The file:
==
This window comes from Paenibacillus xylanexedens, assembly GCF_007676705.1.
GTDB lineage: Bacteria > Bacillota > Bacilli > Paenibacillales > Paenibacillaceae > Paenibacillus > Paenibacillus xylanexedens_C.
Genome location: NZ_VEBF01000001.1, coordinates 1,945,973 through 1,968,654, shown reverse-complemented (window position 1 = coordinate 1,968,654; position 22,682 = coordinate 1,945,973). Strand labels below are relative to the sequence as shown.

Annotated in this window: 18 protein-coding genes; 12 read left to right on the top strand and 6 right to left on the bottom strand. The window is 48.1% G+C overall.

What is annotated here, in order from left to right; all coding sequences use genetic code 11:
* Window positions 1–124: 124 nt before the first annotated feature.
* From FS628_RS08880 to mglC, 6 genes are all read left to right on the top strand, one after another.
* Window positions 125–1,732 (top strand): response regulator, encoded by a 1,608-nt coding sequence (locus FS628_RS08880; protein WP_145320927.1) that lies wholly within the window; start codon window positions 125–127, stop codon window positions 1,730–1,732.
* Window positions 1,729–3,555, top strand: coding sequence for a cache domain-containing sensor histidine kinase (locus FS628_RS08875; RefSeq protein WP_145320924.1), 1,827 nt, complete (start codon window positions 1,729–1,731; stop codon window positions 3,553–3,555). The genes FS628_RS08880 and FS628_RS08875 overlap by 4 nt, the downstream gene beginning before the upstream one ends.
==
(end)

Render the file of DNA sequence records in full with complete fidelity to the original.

This window comes from Paenibacillus xylanexedens, assembly GCF_007676705.1.
GTDB lineage: Bacteria > Bacillota > Bacilli > Paenibacillales > Paenibacillaceae > Paenibacillus > Paenibacillus xylanexedens_C.
Genome location: NZ_VEBF01000001.1, coordinates 1,945,973 through 1,968,654, shown reverse-complemented (window position 1 = coordinate 1,968,654; position 22,682 = coordinate 1,945,973). Strand labels below are relative to the sequence as shown.

Annotated in this window: 18 protein-coding genes; 12 read left to right on the top strand and 6 right to left on the bottom strand. The window is 48.1% G+C overall.

What is annotated here, in order from left to right; all coding sequences use genetic code 11:
* Window positions 1–124: 124 nt before the first annotated feature.
* From FS628_RS08880 to mglC, 6 genes are all read left to right on the top strand, one after another.
* Window positions 125–1,732 (top strand): response regulator, encoded by a 1,608-nt coding sequence (locus FS628_RS08880; protein WP_145320927.1) that lies wholly within the window; start codon window positions 125–127, stop codon window positions 1,730–1,732.
* Window positions 1,729–3,555, top strand: coding sequence for a cache domain-containing sensor histidine kinase (locus FS628_RS08875; RefSeq protein WP_145320924.1), 1,827 nt, complete (start codon window positions 1,729–1,731; stop codon window positions 3,553–3,555). The genes FS628_RS08880 and FS628_RS08875 overlap by 4 nt, the downstream gene beginning before the upstream one ends.